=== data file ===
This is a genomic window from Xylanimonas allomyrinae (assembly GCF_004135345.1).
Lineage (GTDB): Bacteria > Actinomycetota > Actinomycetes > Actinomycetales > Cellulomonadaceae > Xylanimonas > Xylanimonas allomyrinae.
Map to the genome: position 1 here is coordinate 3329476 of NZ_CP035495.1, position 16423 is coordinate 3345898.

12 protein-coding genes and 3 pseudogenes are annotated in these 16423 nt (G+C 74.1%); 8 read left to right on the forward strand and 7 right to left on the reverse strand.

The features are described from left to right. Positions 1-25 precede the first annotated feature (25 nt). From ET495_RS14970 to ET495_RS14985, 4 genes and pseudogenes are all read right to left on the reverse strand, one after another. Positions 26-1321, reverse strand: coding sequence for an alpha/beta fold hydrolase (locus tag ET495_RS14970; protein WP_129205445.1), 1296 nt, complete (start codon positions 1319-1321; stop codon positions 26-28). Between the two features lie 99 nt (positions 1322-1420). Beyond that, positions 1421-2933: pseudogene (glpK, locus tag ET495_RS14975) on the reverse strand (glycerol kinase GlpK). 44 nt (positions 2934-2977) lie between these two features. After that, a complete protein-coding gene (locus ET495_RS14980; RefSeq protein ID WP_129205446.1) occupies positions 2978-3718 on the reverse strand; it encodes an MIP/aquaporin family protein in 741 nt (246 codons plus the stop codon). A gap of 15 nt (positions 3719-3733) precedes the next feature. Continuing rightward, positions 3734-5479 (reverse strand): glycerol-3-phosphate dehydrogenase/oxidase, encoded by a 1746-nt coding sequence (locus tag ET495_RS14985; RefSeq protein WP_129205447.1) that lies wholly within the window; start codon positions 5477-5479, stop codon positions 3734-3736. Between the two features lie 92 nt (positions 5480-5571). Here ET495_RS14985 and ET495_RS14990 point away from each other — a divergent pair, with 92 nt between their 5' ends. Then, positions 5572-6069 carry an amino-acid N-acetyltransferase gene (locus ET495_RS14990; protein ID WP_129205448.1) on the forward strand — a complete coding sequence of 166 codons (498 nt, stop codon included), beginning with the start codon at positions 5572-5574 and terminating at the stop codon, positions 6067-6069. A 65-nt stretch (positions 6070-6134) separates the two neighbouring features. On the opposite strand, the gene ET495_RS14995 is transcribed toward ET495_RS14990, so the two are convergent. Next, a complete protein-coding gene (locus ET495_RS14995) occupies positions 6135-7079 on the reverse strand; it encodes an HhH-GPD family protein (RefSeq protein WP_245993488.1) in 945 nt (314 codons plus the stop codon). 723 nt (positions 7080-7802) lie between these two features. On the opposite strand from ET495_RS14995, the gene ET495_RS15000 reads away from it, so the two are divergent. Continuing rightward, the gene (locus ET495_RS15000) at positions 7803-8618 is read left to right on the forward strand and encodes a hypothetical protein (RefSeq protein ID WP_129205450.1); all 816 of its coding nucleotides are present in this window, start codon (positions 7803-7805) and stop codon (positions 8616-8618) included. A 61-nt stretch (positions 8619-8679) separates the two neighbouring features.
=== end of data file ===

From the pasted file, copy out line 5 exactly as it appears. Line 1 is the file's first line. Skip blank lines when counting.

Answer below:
The features are described from left to right. Positions 1-25 precede the first annotated feature (25 nt). From ET495_RS14970 to ET495_RS14985, 4 genes and pseudogenes are all read right to left on the reverse strand, one after another. Positions 26-1321, reverse strand: coding sequence for an alpha/beta fold hydrolase (locus tag ET495_RS14970; protein WP_129205445.1), 1296 nt, complete (start codon positions 1319-1321; stop codon positions 26-28). Between the two features lie 99 nt (positions 1322-1420). Beyond that, positions 1421-2933: pseudogene (glpK, locus tag ET495_RS14975) on the reverse strand (glycerol kinase GlpK). 44 nt (positions 2934-2977) lie between these two features. After that, a complete protein-coding gene (locus ET495_RS14980; RefSeq protein ID WP_129205446.1) occupies positions 2978-3718 on the reverse strand; it encodes an MIP/aquaporin family protein in 741 nt (246 codons plus the stop codon). A gap of 15 nt (positions 3719-3733) precedes the next feature. Continuing rightward, positions 3734-5479 (reverse strand): glycerol-3-phosphate dehydrogenase/oxidase, encoded by a 1746-nt coding sequence (locus tag ET495_RS14985; RefSeq protein WP_129205447.1) that lies wholly within the window; start codon positions 5477-5479, stop codon positions 3734-3736. Between the two features lie 92 nt (positions 5480-5571). Here ET495_RS14985 and ET495_RS14990 point away from each other — a divergent pair, with 92 nt between their 5' ends. Then, positions 5572-6069 carry an amino-acid N-acetyltransferase gene (locus ET495_RS14990; protein ID WP_129205448.1) on the forward strand — a complete coding sequence of 166 codons (498 nt, stop codon included), beginning with the start codon at positions 5572-5574 and terminating at the stop codon, positions 6067-6069. A 65-nt stretch (positions 6070-6134) separates the two neighbouring features. On the opposite strand, the gene ET495_RS14995 is transcribed toward ET495_RS14990, so the two are convergent. Next, a complete protein-coding gene (locus ET495_RS14995) occupies positions 6135-7079 on the reverse strand; it encodes an HhH-GPD family protein (RefSeq protein WP_245993488.1) in 945 nt (314 codons plus the stop codon). 723 nt (positions 7080-7802) lie between these two features. On the opposite strand from ET495_RS14995, the gene ET495_RS15000 reads away from it, so the two are divergent. Continuing rightward, the gene (locus ET495_RS15000) at positions 7803-8618 is read left to right on the forward strand and encodes a hypothetical protein (RefSeq protein ID WP_129205450.1); all 816 of its coding nucleotides are present in this window, start codon (positions 7803-7805) and stop codon (positions 8616-8618) included. A 61-nt stretch (positions 8619-8679) separates the two neighbouring features.